Mark Eberhart is a professor of chemistry and materials science with the Colorado School of Mines, where he is actively involved in communicating the concepts of science and engineering to the public. He has published two books of popular science: Why Things Break: Understanding the World by the Way It Comes Apart (Harmony Books, 2003) and Feeding the Fire: The Lost History and Uncertain Future of Mankind’s Energy Addiction (Harmony Books, 2007). Dr. Eberhart earned his PhD in materials science and engineering from MIT in 1983. He is currently a consultant to the Public Broadcasting Service’s program NOVA in its development of a series on materials science. He was the American Chemical Society’s Diplomacy Fellow in 2004-2005. Henry J. Hatch retired from the U.S. Army Corps of Engineers, where he served as chief of engineers and as commander. He was elected to the National Academy of Engineering in 1992. His interests include all aspects of civil engineering; public policy related to infrastructure, the environment, and sustain- able development; military engineering; leadership; engineering management; and water resources development. General Hatch was the chair of the Board on Infrastructure and the Constructed Environment from 2005 to 2007. General Hatch was the chief operating officer of the Ameri- can Society of Civil Engineers (ASCE) from 1997 to 1999. Before joining ASCE, he was president and chief executive officer of Fluor Daniel Hanford, Inc., where he directed a $5 billion, 5-year management contract for the U.S. Department of Energy’s envi- ronmental cleanup at the Hanford Nuclear Site. General Hatch is a registered professional engineer in the District of Columbia and a member and past national president of the Society of American Military Engineers. He graduated from the U.S. Military Acad- emy at West Point and has an MS in geodetic science from Ohio State University. Sue McNeil is a professor of civil and environmental engineering and urban affairs and public policy at the University of Delaware. She was formerly director of the Urban Transportation Center and professor in the College of Urban Planning and Public Affairs and the Department of Civil and Materials Engineering at the University of Illinois at Chicago (UIC). Prior to joining UIC, she was a professor of civil and environmental engineering and of engineering and public policy at Carnegie Mellon University. APPENDIX A 51

She is an expert in transportation infrastructure management with emphasis on the application of advanced technologies, economic analysis, analytical methods, and computer applica- tions. Dr. McNeil is a member of the executive committee of the Transportation Research Board (TRB) and served on the Board on Infrastructure and the Constructed Environment from 2001 to 2007. She chairs the TRB Committee on Asset Management. She chaired the ASCE Urban Transportation Division Commit- tee on Transportation Facilities Management (1988-1993) and is a founding associate editor of the ASCE Journal of Infrastructure Systems. Dr. McNeil is a registered professional engineer. Robert Prieto is senior vice president of the Fluor Corporation’s Industrial and Infrastructure Group. Fluor Corporation provides services on a global basis in the fields of engineering, procure- ment, construction, operations, maintenance, and project man- agement. Mr. Prieto has extensive experience in developing world-class projects for the global infrastructure industry and has participated internationally on task forces and forums focused on delivering critical infrastructure to meet the growing needs of cities and of homeland security. He is the author of Strategic Program Management, which addresses some of the major strate- gic issues that affect all large construction programs and projects, including changes in program governance structures. Previously Mr. Prieto served as one of three presidential appointees to the Asia Pacific Economic Cooperation Business Advisory Council, as well as serving on the boards of several international, industrial, and educational organizations. He co-chaired the New York City Partnership’s Infrastructure Task Force, established following September 11, 2001, and chaired the historic meeting of the World Economic Forum’s Engineering and Construction Governors held in New York City in Febru- ary 2002. Under his leadership, the Disaster Response Network of the World Economic Forum was initiated. Mr. Prieto holds a bachelor’s degree from New York University and a master’s degree from the Polytechnic Institute of New York, where he currently serves as a trustee. Garret P. Westerhoff is chairman emeritus of Malcolm Pirnie, Inc., and a leading national expert on water treatment systems, water resources planning, and the design of drinking water projects. A pioneer of innovative technologies, he led design of 52 SUSTAINABLE CRITICAL INFRASTRUCTURE SYSTEMS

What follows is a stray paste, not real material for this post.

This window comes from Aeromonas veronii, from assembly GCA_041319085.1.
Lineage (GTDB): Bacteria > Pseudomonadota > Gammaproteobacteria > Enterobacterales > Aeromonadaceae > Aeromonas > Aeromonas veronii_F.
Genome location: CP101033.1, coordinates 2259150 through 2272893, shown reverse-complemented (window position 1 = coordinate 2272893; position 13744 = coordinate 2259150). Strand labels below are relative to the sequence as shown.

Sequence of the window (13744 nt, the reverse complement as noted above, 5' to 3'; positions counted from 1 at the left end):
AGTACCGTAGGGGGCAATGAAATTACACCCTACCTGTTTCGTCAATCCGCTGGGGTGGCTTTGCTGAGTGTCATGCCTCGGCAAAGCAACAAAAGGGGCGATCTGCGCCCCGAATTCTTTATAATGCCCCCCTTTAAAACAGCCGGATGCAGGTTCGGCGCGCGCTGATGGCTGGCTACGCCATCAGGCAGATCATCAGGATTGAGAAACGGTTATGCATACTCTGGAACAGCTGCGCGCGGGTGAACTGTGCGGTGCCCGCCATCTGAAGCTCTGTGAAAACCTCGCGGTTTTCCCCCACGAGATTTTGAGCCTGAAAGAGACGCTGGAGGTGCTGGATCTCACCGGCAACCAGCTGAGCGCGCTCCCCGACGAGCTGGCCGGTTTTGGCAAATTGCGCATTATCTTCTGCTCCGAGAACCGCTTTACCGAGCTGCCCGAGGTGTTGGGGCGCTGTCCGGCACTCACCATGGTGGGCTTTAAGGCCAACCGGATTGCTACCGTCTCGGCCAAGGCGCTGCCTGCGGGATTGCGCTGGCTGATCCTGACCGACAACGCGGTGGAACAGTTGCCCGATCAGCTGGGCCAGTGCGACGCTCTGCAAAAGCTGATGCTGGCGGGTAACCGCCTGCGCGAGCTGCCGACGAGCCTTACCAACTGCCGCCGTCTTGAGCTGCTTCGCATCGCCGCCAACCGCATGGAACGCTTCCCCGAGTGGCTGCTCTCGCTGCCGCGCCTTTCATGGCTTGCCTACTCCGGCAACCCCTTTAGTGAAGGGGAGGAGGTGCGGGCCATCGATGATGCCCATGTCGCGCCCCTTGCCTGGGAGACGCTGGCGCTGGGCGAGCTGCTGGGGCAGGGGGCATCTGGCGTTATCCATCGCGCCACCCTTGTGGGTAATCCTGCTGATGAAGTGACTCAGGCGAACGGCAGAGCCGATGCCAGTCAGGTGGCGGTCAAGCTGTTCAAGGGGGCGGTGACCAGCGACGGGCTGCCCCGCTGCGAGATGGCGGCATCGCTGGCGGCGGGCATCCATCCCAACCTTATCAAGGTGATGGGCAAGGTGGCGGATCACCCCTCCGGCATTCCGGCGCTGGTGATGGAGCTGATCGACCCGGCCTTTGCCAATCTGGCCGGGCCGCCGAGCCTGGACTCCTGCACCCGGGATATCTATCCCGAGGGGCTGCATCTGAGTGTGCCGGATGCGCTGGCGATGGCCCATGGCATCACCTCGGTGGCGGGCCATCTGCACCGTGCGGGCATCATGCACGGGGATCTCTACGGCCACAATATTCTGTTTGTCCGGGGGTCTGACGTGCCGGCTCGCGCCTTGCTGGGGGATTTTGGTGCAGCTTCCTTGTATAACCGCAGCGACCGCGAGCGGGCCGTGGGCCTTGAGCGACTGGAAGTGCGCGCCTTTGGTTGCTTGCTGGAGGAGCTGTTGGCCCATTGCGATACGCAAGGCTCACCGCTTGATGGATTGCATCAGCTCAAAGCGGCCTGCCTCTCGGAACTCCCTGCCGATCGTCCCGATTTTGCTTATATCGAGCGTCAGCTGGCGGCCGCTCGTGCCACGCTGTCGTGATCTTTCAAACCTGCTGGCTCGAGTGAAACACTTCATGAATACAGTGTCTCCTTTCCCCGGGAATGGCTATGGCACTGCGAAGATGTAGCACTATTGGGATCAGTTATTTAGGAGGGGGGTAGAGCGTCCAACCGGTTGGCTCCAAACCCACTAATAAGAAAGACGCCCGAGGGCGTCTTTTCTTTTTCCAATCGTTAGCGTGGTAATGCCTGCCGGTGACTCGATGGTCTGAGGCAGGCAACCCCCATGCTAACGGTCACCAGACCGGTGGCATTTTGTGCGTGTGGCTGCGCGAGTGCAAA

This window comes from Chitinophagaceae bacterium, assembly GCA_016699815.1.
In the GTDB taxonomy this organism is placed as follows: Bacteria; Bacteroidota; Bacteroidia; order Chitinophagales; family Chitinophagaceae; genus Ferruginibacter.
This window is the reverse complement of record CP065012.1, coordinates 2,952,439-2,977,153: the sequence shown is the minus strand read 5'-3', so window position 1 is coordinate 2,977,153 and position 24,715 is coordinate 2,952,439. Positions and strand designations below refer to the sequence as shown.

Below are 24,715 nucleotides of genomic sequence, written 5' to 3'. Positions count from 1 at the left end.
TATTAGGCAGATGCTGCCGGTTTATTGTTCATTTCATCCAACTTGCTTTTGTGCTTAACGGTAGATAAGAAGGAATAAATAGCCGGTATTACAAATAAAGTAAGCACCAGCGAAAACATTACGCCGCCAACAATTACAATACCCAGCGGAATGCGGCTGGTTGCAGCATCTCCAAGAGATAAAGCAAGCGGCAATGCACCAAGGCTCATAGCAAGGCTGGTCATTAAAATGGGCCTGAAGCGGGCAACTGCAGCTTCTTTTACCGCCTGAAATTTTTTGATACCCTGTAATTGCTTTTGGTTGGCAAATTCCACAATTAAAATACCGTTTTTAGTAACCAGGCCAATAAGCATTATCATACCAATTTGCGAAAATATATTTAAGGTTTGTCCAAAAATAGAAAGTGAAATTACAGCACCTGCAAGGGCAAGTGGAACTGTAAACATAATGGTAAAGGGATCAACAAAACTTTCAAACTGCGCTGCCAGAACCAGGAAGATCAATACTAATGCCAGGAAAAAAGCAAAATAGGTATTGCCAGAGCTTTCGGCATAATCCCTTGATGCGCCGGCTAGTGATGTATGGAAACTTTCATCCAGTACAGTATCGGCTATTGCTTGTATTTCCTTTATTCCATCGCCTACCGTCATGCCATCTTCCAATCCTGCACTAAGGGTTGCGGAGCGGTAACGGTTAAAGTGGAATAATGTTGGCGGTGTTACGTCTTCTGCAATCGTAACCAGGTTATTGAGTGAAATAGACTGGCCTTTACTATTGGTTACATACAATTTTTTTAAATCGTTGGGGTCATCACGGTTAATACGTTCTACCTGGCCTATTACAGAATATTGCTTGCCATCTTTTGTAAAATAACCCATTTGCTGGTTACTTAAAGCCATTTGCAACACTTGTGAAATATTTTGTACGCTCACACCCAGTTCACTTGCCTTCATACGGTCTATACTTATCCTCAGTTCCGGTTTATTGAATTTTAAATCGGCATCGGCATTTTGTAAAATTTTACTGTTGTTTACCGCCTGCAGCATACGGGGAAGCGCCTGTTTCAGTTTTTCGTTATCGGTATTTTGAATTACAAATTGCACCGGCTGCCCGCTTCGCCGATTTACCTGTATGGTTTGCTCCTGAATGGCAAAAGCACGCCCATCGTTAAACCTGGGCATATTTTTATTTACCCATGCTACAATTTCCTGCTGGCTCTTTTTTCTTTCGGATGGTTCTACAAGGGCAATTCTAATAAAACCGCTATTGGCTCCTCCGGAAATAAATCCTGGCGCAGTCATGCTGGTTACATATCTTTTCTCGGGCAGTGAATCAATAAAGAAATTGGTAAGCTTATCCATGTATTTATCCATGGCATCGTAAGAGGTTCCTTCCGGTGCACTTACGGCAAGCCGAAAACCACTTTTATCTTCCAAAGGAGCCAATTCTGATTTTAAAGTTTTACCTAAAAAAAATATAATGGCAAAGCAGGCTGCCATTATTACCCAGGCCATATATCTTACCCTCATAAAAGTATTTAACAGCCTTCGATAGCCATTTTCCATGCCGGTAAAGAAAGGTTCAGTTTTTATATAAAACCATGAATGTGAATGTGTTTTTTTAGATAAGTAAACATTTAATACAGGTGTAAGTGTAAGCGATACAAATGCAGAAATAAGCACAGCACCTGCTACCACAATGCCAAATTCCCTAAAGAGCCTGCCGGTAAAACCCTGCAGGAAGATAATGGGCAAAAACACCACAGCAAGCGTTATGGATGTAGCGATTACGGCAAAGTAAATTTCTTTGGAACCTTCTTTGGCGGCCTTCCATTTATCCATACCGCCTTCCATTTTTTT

the nation’s first major installation of granular-activated carbon treatment to remove a broad spectrum of organic contaminants from drinking water. Mr. Westerhoff was elected to the National Academy of Engineering in 2000 for leadership in the application of new technologies for drinking water treatment and for inter- national contributions to utility management. He is a member of the NRC’s Water Science and Technology Board. A licensed professional engineer in 14 states and a profes- sional planner in New Jersey, Mr. Westerhoff holds BS and MS degrees in engineering from the New Jersey Institute of Technol- ogy, is an honorary member of the American Water Works Asso- ciation, and is actively involved in leadership roles in numerous professional societies. He is a prolific author with numerous pub- lished articles, and he has authored two major texts for drinking water utilities, The Changing Water Utility: Creative Approaches to Effectiveness and Efficiency (1998) and The Evolving Water Utility: Pathways to Higher Performance (2003), both published by the American Water Works Association. APPENDIX A 53

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For the people of the United States, the 20th century was one of unprecedented population growth, economic development, and improved quality of life. The critical infrastructure systems-water, wastewater, power, transportation, and telecommunications-built in the 20th century have become so much a part of modern life that they are taken for granted. By 2030, 60 million more Americans will expect these systems to deliver essential services.

Large segments and components of the nation's critical infrastructure systems are now 50 to 100 years old, and their performance and condition are deteriorating. Improvements are clearly necessary. However, approaching infrastructure renewal by continuing to use the same processes, practices, technologies, and materials that were developed in the 20th century will likely yield the same results: increasing instances of service disruptions, higher operating and repair costs, and the possibility of catastrophic, cascading failures. If the nation is to meet some of the important challenges of the 21st century, a new paradigm for the renewal of critical infrastructure systems is needed.

This book discusses the essential components of this new paradigm, and outlines a framework to ensure that ongoing activities, knowledge, and technologies can be aligned and leveraged to help meet multiple national objectives.